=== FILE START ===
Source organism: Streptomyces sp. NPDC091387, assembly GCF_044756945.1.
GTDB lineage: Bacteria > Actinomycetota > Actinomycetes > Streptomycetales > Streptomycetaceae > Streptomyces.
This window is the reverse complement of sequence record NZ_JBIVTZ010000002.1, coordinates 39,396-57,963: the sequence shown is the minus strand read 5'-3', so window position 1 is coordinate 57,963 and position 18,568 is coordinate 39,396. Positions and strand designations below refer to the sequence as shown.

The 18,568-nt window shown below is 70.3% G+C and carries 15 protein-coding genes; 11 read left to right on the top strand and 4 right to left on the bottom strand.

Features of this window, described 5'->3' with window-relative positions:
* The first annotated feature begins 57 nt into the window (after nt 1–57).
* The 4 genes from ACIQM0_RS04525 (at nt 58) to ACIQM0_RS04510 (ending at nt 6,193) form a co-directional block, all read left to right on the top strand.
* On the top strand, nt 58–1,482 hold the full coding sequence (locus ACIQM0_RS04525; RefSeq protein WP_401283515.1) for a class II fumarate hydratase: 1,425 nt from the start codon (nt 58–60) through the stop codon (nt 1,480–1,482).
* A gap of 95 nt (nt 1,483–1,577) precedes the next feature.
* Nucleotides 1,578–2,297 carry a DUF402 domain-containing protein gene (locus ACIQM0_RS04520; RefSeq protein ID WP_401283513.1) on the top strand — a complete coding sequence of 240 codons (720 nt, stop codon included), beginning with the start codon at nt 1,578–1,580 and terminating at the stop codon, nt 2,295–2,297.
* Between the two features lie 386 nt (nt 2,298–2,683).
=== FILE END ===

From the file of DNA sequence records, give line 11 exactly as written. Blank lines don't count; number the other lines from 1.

* Between the two features lie 386 nt (nt 2,298–2,683).